I grew up in a house that always had the TV on. My Mum knitted, professionally, and the TV was the back drop to that. As she was working, she preferred things that she maybe didn’t have to pay close attention to, so Saturday afternoon movies became a staple, as did cricket and Formula One, anything that didn’t need to be watched 100% of the time.
Of course I wasn’t knitting so I did sit (I don’t have the patience for such things) and watch these things, the movies, the sport, and have fond memories of sitting on the old round brown rug, resplendent with white Claddagh, as the screen flickered through lazy Saturday after lazy Saturday.
As I grew up, so TV took a lesser part of my life as I found more interesting ways to spend my time.
I’ve never been one for following the crowd and TV is a great example of this. I genuinely don’t now how some people can have watched every TV show they have, hour after hour after episode after episode. I’m as fond of a Netflix binge as anyone but they are few and far between, and so when people at work start talking about TV shows, invariably I haven’t seen it.
The quality of most regular TV is what puts me off, not the fact it’s popular (I’m not THAT contrary) and that’s before you get to all the political and ‘news’ shows that only add further weight to a vague conspiracy theory about how TV is really just the opiate of the masses or, as The Disposable Heroes of Hiphoprisy put it, the drug of the nation.
The stomping ground for political candidates
Where bears in the woods
Are chased by Grecian Formula’d
T.V. is mechanized politic’s
Remote control over the masses
Co-sponsored by environmentally safe gases
Watch for the PBS special
It’s the perpetuation of the two party system
Where image takes precedence over wisdom
Where sound bite politics are served to
The fastfood culture
Where straight teeth in your mouth
Are more important than the words
That come out of it
Race baiting is the way to get selected
Willie Horton or
Will he not get elected on…
Television, the drug of the Nation
It’s not that I don’t watch television – I’ve just finished watching the entire How I Met Your Mother from start to finish for the first time – more that these days, I struggle to pick something from the myriad of choices we have available to us now.
And it’s only getting worse. Netflix set the standards but pretty soon after that Amazon pitched in (I’m currently watching The Boys there), and HBO, Disney, and BritBox all want a piece of the pie too.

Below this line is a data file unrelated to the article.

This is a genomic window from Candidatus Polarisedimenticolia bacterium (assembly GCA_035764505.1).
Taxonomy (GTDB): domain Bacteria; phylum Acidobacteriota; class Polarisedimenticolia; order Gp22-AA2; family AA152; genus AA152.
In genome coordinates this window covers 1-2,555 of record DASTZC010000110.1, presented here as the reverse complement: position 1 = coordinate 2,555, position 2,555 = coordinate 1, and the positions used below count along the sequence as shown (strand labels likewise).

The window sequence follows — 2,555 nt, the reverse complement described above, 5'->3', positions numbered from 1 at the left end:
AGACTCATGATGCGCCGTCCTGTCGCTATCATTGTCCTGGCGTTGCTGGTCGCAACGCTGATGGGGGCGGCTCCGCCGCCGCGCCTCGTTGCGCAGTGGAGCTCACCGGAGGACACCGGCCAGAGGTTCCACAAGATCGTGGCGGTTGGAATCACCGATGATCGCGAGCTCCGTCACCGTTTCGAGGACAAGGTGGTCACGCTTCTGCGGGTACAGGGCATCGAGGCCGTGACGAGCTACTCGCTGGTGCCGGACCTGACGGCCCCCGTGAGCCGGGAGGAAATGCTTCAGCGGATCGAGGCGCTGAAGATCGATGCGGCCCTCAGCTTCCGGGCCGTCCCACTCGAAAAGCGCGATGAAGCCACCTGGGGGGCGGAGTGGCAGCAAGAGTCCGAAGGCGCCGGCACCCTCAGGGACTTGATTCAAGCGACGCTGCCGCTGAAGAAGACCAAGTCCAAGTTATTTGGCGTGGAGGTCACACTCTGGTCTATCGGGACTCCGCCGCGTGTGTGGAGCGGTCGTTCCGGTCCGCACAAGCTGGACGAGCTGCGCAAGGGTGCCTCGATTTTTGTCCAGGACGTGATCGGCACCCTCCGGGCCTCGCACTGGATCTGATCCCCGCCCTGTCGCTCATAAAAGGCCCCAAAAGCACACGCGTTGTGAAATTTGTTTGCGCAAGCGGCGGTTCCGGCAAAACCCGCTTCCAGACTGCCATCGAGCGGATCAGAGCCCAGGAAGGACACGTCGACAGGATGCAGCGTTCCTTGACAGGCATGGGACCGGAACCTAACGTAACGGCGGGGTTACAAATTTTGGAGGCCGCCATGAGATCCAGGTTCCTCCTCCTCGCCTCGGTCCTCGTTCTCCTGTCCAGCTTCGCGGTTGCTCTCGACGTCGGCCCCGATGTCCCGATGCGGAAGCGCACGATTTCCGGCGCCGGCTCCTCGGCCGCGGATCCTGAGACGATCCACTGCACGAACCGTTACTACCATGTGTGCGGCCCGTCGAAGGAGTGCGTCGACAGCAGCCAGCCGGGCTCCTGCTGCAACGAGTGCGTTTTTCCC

It’s a vast change since my childhood days of three channels, and a big tube box with buttons and you had to get up out of your seat if you wanted to change the channel.
And what’s all that choice doing to my television experience? Diminishing it.
For a few years I hardly watched any regular TV. So much so that I considered giving up the TV License we pay in the UK as I was only watching streamed movies. I was fed up channel surfing and watching one or two episodes of a show that just didn’t have the production values I like and more often than not I ended up re-watching one particular TV show which, for me, is up there as the best that has ever been made (the first 4 seasons at least).
I can’t remember when I first stumbled across The West Wing, it certainly wasn’t my parents influence but I think my friend Susan was the first to clue me in. She had a bad illness for several months which kept her housebound so, to have something to talk about, we’d watch TV shows separately and discuss them. She foisted a boxset on me once and, since then, I’ve watched it start to finish about six times.
For me it’s the writing, the words and the way they flow from character to character that dragged me in, not to mention the stellar cast and high production values. I’ve not long finished listening to the podcast that, belatedly, accompanied the series – The West Wing Weekly – which featured one of the actors who joined the show in the latter years. He, Joshua Malina, had worked on other TV shows before, but hearing him talk about the way the show was made and how it was more like a theatre/movie production than the usual weekly TV show approach (quality over quantity) really solidified, for me, the reason I adore this show so much.
If you haven’t watched it, consider this a recommendation. Take the first few episodes at one go, it settles in by about episode three and just gets better and better from there. You will laugh, you will cry (the death of one character especially, every single time!) and alas, in our current political climate, you too will wish for a President Bartlett to appear. It’s a soothing balm of a show, that places good over bad, right over wrong, with all the human frailties that go along with that.
As the autumn nights head for winter, the comfort of a sofa and a blanket and familiar TV show is beckoning again. Maybe it’s time for viewing number seven…